Bonuses are still a touchy topic in the financial services industry, but Neil Hennessy
, chairman and chief investment officer of Hennessy Advisors
shrugs off the industry bad vibes on the subject.
All 20 employees at his company, including himself, receive bonuses, and he's proud of it.
"People say that bonuses are bad, that compensation is bad. I say bonuses are a great system for compensation," Hennessy recently told MFWire
. "It is easy to just pay somebody $500,000 a year with no bonus. I'd rather pay that person $200,000 a year and give him or her a bonus of $300,000. The incentive is there to make that person to do his or her best on behalf of the shareholder. The more shared benefits, the more we benefit."
At Hennessy, 60 percent of an employee's bonus is based on how the much money the company made for shareholders. This is pretty much calculated from the earnings figures, Hennessy said. The other 40 percent comes from the employee's individual goals achieved that year.
"It depends on how the company did and how they did personally. If the company didn't make any money and they didn't perform, then there is no bonus, but I haven't experienced that with anyone yet," he said.
Hennessy is prepared for plenty of public grumbling over the bonuses that will be paid employees at the end of 2013. For example, as a result of Hennessy acquiring the $1.9 billion mutual fund business of FBR
, revenue for 2013's first quarter (Hennessy's fiscal year ends on September 30th) jumped from $1.7 million to $4.7 million, with earnings per share leaping from 3-cents to 13-cents.
Hennessy already has his argument prepared for grumblers.
Before the FBR acquisition, there were only 11 employees. These 11 employees not only managed the $850 million in the nine funds already managed by Hennessy before the deal, but they also put together the deal themselves to buy the $2-billion, 11-mutual fund business from FBR.
Three years in a row people at the company made less money because the company didn't make as much money. They are still here though. they are working hard and know the good times will come back. If the company does well, the shareholders do well. It is really not rocket science.
"If you look at the years leading up to 2007, we hit highs in compensation, and then in 2008, 2009, 2010, the bonus pool shrank considerably," he said.
It's a great motivator, Hennessy explains He put it this way:
Managing a mutual fund company for the shareholders is becoming difficult and increasingly difficult on a daily basis. We try to minimize employees and maximize their performance. You still have the same duties on a daily basis in our business to keep up with the daily regulatory market we are in. People around here multitask. They are all multitalented. They can all do many things at once -- everybody but me, that is.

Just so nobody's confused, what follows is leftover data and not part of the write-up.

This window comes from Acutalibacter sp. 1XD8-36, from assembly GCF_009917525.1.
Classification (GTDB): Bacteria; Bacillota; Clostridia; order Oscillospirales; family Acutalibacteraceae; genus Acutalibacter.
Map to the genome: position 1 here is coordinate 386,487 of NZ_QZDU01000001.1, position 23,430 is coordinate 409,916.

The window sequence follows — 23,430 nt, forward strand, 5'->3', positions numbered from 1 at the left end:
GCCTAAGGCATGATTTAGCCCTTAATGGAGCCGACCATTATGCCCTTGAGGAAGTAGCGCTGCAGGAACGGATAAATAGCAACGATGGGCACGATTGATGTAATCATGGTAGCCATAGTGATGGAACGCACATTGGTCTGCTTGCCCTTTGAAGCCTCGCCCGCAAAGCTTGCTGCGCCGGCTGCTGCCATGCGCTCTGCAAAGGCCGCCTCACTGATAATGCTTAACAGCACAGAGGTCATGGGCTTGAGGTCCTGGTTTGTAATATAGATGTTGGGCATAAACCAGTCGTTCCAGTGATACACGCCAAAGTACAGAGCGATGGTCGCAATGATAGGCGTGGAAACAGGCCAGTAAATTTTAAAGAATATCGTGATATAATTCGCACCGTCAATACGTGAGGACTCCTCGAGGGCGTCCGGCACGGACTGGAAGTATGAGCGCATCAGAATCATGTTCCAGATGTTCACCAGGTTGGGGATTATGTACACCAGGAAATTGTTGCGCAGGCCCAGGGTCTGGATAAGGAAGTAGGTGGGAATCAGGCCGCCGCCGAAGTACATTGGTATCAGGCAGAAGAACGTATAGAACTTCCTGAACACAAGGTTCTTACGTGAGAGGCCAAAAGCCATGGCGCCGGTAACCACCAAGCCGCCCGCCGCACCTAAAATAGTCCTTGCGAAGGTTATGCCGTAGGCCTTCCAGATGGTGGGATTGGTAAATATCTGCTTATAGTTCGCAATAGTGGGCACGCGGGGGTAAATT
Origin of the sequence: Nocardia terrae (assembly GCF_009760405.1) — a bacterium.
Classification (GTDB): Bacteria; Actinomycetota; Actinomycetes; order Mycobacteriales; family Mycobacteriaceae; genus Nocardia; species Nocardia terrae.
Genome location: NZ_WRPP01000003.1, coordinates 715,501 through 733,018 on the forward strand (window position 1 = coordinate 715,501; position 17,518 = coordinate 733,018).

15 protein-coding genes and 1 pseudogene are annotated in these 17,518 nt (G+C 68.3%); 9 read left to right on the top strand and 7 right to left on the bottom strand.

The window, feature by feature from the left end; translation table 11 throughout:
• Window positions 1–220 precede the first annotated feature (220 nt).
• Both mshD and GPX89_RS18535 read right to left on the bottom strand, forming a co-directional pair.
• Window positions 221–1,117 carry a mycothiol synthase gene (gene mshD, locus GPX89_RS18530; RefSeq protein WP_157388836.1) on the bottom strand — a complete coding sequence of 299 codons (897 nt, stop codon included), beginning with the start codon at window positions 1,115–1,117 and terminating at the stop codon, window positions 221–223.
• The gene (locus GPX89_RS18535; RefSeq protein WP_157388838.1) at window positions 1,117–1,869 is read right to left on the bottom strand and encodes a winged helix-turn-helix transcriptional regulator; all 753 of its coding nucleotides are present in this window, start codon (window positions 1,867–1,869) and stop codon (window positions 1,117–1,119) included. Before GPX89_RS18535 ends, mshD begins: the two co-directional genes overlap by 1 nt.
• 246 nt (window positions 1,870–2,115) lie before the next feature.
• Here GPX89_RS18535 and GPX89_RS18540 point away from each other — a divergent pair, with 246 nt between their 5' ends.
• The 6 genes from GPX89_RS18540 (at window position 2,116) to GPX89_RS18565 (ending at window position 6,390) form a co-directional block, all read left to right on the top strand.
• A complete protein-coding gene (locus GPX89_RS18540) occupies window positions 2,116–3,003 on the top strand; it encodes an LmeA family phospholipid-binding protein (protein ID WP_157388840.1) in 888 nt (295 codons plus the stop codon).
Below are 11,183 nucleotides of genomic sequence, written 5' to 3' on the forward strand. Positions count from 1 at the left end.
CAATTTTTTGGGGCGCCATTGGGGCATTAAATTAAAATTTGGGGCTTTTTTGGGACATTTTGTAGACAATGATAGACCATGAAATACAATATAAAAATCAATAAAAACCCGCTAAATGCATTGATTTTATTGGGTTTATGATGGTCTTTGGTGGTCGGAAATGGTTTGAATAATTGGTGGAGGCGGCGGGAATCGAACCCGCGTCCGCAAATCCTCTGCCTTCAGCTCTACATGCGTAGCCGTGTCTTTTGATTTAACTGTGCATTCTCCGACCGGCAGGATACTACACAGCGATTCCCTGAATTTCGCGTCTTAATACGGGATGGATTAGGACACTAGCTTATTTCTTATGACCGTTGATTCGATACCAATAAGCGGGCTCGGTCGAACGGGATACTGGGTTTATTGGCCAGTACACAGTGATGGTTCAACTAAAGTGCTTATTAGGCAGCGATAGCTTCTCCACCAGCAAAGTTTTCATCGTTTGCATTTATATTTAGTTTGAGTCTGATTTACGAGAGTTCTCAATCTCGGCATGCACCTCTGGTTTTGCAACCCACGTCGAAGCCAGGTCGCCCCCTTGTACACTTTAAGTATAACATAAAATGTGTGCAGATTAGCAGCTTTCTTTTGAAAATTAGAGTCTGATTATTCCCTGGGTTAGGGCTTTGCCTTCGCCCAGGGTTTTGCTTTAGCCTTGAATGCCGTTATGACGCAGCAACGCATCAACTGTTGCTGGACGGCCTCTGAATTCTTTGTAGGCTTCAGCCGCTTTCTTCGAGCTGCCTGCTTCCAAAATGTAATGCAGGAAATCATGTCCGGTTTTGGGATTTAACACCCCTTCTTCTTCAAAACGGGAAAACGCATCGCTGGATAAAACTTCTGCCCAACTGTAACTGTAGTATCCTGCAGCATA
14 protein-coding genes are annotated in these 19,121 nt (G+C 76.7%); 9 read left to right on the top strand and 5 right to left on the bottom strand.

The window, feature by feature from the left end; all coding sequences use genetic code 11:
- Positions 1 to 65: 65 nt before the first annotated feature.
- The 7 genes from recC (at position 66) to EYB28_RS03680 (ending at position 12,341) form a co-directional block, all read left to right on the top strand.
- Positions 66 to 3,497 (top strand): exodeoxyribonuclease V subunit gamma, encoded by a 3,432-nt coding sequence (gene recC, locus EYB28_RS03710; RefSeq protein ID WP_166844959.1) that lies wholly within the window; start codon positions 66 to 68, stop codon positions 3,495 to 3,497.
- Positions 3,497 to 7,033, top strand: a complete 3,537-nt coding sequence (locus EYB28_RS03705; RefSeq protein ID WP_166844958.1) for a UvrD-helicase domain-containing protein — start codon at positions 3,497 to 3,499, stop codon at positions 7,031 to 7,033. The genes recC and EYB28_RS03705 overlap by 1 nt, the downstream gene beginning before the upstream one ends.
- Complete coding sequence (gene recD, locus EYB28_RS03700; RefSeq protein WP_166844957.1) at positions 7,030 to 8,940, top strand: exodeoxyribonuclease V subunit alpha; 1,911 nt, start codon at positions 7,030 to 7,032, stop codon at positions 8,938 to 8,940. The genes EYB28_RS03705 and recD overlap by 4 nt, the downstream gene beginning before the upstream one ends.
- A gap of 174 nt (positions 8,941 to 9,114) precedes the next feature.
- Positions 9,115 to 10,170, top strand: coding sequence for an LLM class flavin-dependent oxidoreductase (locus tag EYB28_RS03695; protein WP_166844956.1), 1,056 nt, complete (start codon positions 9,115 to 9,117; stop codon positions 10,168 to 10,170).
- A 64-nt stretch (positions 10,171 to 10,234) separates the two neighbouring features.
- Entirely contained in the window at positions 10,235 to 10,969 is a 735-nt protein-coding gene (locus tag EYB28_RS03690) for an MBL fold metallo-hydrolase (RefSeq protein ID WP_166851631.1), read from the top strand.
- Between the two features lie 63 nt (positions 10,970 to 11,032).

He notes the longevity of his employees. One has been with Hennessy for 13-years, another 11, another ten.
"And these are people who suffered through the crash, getting paid less for three years in a row,"he said.
Ultimately, Hennessy says, "I have no qualms when people say we pay our employees too much."
He gives his employees a living wage — which employees use for rent, food and vacations and such. "We are below the industry average by far in terms of salaries," he said.
However, Hennessy said that the big point about the salaries is that this is the money his employees live on. The bonus really translates into investable capital for the employee.
"It keeps everybody focused," he said.
Another key element of how Hennessy's company handles compensation is the fact that they close their books for the year on September 30. Ending the year then, Hennessy says, allows employees to get their bonuses before Christmas, allowing them to plan how much they can spend during the holidays.
"At most other companies, people don't get their bonuses until February, maybe late January. They don't really know how much they should spend during the holidays. Getting the bonuses before the holidays really takes pressure of everybody," he says.
The subjects of compensation, and bonuses, have become hot topics yet again amongst asset managers as the recent market upticks have bolstered many of their earnings sheets.
For example, the compensation Sun Life
paid to its American fund subsidiary MFS
was hotly debated during the discussion of the Canadian parent's earnings
The formula used in calculating bonuses at Eaton Vance
was also heavily discussed during a review of that company's earnings
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